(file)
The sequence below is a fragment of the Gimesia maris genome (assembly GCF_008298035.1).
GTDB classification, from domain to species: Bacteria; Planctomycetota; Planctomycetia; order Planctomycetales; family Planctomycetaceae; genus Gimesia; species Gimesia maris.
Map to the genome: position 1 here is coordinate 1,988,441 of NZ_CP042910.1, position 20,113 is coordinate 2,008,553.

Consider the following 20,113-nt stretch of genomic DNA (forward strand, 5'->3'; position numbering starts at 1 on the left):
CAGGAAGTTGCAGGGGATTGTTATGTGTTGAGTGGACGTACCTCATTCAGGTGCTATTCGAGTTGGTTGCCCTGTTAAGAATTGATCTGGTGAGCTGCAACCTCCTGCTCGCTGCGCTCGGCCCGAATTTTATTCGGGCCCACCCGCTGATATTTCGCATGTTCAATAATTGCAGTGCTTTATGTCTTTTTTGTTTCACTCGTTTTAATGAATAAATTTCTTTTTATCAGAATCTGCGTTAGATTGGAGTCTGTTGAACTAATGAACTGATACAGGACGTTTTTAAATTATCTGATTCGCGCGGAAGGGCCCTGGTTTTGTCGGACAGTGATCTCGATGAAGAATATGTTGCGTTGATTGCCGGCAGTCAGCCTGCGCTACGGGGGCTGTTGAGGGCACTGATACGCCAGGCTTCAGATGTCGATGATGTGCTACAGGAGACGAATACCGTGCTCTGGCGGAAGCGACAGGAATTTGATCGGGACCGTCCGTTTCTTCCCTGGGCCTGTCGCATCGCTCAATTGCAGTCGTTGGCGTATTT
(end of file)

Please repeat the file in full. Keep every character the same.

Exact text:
The sequence below is a fragment of the Gimesia maris genome (assembly GCF_008298035.1).
GTDB classification, from domain to species: Bacteria; Planctomycetota; Planctomycetia; order Planctomycetales; family Planctomycetaceae; genus Gimesia; species Gimesia maris.
Map to the genome: position 1 here is coordinate 1,988,441 of NZ_CP042910.1, position 20,113 is coordinate 2,008,553.

Consider the following 20,113-nt stretch of genomic DNA (forward strand, 5'->3'; position numbering starts at 1 on the left):
CAGGAAGTTGCAGGGGATTGTTATGTGTTGAGTGGACGTACCTCATTCAGGTGCTATTCGAGTTGGTTGCCCTGTTAAGAATTGATCTGGTGAGCTGCAACCTCCTGCTCGCTGCGCTCGGCCCGAATTTTATTCGGGCCCACCCGCTGATATTTCGCATGTTCAATAATTGCAGTGCTTTATGTCTTTTTTGTTTCACTCGTTTTAATGAATAAATTTCTTTTTATCAGAATCTGCGTTAGATTGGAGTCTGTTGAACTAATGAACTGATACAGGACGTTTTTAAATTATCTGATTCGCGCGGAAGGGCCCTGGTTTTGTCGGACAGTGATCTCGATGAAGAATATGTTGCGTTGATTGCCGGCAGTCAGCCTGCGCTACGGGGGCTGTTGAGGGCACTGATACGCCAGGCTTCAGATGTCGATGATGTGCTACAGGAGACGAATACCGTGCTCTGGCGGAAGCGACAGGAATTTGATCGGGACCGTCCGTTTCTTCCCTGGGCCTGTCGCATCGCTCAATTGCAGTCGTTGGCGTATTT